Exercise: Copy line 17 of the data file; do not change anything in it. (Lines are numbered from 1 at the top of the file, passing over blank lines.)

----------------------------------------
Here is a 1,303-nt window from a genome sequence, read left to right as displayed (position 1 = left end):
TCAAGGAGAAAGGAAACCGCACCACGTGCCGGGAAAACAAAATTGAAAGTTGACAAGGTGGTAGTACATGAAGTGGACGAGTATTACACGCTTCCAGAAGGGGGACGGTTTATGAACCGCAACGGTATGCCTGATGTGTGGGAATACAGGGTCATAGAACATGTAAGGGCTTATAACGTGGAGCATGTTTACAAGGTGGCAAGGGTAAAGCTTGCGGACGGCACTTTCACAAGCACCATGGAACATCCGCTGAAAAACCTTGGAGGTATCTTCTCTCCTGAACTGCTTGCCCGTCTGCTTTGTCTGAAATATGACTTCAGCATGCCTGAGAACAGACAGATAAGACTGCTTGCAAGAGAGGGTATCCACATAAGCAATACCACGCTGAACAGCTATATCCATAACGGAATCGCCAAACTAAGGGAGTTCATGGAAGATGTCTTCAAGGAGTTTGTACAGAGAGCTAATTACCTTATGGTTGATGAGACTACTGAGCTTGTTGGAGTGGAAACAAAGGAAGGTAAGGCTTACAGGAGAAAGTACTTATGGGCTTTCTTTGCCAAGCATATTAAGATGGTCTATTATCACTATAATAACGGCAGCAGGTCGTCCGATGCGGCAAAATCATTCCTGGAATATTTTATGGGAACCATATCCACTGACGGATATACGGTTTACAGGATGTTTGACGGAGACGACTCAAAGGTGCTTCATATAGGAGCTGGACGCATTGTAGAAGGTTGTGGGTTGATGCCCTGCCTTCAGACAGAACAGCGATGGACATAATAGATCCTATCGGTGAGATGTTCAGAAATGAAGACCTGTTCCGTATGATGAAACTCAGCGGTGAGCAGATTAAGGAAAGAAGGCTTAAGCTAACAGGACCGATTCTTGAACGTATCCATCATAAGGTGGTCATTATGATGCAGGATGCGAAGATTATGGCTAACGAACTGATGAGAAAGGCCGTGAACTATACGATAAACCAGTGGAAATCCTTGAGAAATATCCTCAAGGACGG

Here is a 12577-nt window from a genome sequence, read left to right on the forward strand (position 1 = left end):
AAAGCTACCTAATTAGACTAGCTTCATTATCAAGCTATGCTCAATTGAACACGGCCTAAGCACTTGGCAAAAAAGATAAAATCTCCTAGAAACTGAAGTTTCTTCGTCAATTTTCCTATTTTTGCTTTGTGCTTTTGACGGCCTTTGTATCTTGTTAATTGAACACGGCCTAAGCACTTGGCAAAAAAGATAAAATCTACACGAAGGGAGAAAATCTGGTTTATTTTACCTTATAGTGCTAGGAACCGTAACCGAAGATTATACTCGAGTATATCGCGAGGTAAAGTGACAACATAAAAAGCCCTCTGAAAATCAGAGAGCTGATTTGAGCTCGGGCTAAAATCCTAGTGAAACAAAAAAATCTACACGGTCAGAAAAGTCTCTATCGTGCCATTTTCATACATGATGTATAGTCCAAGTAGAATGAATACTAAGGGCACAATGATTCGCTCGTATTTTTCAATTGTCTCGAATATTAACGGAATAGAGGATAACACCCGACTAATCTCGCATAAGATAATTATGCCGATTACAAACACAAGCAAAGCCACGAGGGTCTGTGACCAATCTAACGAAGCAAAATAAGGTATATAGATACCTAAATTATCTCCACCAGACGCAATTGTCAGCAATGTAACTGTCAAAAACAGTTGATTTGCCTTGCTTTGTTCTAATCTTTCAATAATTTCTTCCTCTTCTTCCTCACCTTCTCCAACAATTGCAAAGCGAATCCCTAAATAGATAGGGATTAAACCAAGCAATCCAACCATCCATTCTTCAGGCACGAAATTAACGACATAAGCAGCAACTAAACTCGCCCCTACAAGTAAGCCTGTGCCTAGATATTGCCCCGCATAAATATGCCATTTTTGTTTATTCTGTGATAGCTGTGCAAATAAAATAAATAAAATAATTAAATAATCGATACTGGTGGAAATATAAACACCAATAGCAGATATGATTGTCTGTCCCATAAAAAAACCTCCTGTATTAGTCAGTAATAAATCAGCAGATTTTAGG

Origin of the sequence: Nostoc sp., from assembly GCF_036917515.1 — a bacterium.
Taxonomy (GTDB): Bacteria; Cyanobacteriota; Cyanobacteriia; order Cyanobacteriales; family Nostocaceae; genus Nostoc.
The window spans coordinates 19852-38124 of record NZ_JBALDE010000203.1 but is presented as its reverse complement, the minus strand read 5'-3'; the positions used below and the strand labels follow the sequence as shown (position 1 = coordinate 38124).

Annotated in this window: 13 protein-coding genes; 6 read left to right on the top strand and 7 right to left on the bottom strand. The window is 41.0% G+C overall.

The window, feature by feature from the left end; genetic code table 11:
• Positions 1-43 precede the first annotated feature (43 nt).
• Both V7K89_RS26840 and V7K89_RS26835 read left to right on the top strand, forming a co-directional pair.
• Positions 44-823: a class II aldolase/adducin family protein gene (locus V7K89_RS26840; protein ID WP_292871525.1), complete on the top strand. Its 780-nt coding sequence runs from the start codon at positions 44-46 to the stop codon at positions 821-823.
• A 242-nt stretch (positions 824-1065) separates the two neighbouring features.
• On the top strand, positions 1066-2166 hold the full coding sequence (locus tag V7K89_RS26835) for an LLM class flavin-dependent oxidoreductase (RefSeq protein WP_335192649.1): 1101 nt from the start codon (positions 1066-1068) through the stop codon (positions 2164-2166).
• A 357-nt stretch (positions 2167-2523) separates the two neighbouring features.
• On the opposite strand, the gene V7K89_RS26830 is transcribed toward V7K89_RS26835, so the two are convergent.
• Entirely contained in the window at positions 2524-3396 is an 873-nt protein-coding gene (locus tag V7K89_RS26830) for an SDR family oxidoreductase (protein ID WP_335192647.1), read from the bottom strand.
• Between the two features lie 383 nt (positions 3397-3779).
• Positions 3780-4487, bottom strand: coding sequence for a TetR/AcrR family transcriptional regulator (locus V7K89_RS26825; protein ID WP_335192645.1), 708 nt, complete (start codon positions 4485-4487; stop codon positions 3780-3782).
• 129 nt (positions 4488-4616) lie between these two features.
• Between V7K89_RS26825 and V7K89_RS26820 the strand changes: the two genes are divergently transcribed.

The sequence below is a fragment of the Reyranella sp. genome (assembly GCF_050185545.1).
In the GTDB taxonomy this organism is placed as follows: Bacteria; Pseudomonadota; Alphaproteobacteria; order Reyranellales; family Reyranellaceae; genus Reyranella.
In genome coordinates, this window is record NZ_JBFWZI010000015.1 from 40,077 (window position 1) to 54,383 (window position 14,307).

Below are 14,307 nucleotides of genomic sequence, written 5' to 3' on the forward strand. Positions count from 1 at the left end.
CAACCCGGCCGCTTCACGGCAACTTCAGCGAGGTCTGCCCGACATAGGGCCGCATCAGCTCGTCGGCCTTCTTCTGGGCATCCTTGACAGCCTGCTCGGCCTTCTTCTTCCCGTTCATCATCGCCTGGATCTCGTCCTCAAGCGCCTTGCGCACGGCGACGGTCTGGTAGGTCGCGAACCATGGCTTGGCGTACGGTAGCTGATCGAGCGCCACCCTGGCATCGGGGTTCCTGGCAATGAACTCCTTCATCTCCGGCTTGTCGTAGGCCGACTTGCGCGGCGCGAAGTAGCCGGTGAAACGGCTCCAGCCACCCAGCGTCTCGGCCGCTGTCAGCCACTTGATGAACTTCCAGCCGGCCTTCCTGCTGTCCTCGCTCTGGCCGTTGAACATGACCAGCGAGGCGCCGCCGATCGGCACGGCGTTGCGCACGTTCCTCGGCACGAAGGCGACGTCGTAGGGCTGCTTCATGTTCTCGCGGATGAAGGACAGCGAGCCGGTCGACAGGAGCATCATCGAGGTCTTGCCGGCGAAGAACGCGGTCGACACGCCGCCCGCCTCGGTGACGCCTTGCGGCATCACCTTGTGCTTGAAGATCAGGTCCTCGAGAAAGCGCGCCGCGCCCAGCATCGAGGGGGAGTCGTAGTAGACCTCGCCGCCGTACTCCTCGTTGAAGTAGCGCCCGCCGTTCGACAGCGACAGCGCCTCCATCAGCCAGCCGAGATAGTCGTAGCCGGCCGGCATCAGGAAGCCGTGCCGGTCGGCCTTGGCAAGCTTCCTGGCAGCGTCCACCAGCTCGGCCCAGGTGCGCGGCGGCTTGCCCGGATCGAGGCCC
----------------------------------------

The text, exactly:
• Entirely contained in the window at positions 2524-3396 is an 873-nt protein-coding gene (locus tag V7K89_RS26830) for an SDR family oxidoreductase (protein ID WP_335192647.1), read from the bottom strand.